“I think this is one of those ideas that looks great on a Facebook page and then when you actually go to try to implement it you start to realize how many problems there are with it,” Dufour said.

“It’s definitely not something that I’d ever recommend bringing into Sault Ste.’s not a solution, it’s a half measure in the absence of what should be the solution.”

“The biggest issue with the cabins is that you can’t build structures that don’t comply with the Ontario Building Code. They have no heat, they have no sanitation. If you set up a whole community of these, where are people going to use the bathroom, where are people going to bathe? Where are people going to get a shower?”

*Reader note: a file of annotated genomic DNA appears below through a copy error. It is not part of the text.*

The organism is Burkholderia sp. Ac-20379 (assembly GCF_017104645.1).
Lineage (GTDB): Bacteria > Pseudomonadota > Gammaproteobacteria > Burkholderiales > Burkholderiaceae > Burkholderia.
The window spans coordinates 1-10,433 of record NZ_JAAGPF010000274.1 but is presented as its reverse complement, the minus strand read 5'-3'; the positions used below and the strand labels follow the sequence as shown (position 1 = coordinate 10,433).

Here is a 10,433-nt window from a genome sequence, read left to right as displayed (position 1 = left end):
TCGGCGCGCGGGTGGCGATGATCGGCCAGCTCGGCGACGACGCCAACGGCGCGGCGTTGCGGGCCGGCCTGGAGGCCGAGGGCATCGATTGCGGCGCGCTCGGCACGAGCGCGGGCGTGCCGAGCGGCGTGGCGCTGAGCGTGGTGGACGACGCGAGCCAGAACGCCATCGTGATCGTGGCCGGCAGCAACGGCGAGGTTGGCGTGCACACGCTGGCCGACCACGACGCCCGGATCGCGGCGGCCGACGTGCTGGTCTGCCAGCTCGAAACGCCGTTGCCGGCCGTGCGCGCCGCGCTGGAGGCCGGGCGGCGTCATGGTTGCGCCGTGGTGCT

“It’s not how cities are supposed to operate,” Dufour said.

“That’s not safe. It’s not sanitary. They’re not being built to any kind of fire code. If people are sleeping in there in the winter, it doesn’t matter how well it’s insulated, you need a heat source, it needs a source of combustion or electricity and you can’t safely or legally attach any kind of electrical infrastructure to something like that, that has no foundation and little structural stability.”

For the cabins to be legally erected, changes would have to be made to the Ontario Building Code, which, Dufour said, “is not necessarily a bad idea.”

However, Dufour, who runs a construction company, stated “if the government’s going to start looking at alternative building codes, then it should look at alternative building codes for renovations of existing housing stock, not for building these half measures.”